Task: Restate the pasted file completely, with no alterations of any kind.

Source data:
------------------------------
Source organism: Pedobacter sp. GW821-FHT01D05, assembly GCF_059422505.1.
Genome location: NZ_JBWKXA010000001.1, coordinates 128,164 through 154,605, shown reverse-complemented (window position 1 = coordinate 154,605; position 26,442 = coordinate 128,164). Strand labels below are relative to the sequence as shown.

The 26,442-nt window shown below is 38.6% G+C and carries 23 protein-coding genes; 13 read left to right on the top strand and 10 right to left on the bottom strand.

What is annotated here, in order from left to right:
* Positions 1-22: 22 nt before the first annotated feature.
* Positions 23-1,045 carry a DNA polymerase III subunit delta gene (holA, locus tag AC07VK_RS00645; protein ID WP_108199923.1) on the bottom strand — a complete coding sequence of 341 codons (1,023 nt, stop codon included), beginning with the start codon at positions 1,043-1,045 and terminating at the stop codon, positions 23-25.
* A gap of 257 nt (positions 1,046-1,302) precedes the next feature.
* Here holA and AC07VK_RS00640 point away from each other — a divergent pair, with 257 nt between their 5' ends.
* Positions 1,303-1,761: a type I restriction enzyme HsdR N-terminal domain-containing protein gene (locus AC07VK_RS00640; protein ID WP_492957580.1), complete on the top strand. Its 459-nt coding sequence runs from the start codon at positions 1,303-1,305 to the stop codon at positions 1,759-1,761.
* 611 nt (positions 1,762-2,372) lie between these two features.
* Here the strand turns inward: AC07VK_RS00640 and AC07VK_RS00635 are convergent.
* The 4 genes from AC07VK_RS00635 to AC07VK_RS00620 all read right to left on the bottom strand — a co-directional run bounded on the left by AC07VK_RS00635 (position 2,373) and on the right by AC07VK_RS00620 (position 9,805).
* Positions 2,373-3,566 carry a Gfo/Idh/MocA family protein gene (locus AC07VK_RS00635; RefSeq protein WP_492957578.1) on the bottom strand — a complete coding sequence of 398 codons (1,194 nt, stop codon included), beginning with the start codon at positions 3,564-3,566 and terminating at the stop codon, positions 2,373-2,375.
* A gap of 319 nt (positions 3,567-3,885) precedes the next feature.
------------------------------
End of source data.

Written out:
Source organism: Pedobacter sp. GW821-FHT01D05, assembly GCF_059422505.1.
Genome location: NZ_JBWKXA010000001.1, coordinates 128,164 through 154,605, shown reverse-complemented (window position 1 = coordinate 154,605; position 26,442 = coordinate 128,164). Strand labels below are relative to the sequence as shown.

The 26,442-nt window shown below is 38.6% G+C and carries 23 protein-coding genes; 13 read left to right on the top strand and 10 right to left on the bottom strand.

What is annotated here, in order from left to right:
* Positions 1-22: 22 nt before the first annotated feature.
* Positions 23-1,045 carry a DNA polymerase III subunit delta gene (holA, locus tag AC07VK_RS00645; protein ID WP_108199923.1) on the bottom strand — a complete coding sequence of 341 codons (1,023 nt, stop codon included), beginning with the start codon at positions 1,043-1,045 and terminating at the stop codon, positions 23-25.
* A gap of 257 nt (positions 1,046-1,302) precedes the next feature.
* Here holA and AC07VK_RS00640 point away from each other — a divergent pair, with 257 nt between their 5' ends.
* Positions 1,303-1,761: a type I restriction enzyme HsdR N-terminal domain-containing protein gene (locus AC07VK_RS00640; protein ID WP_492957580.1), complete on the top strand. Its 459-nt coding sequence runs from the start codon at positions 1,303-1,305 to the stop codon at positions 1,759-1,761.
* 611 nt (positions 1,762-2,372) lie between these two features.
* Here the strand turns inward: AC07VK_RS00640 and AC07VK_RS00635 are convergent.
* The 4 genes from AC07VK_RS00635 to AC07VK_RS00620 all read right to left on the bottom strand — a co-directional run bounded on the left by AC07VK_RS00635 (position 2,373) and on the right by AC07VK_RS00620 (position 9,805).
* Positions 2,373-3,566 carry a Gfo/Idh/MocA family protein gene (locus AC07VK_RS00635; RefSeq protein WP_492957578.1) on the bottom strand — a complete coding sequence of 398 codons (1,194 nt, stop codon included), beginning with the start codon at positions 3,564-3,566 and terminating at the stop codon, positions 2,373-2,375.
* A gap of 319 nt (positions 3,567-3,885) precedes the next feature.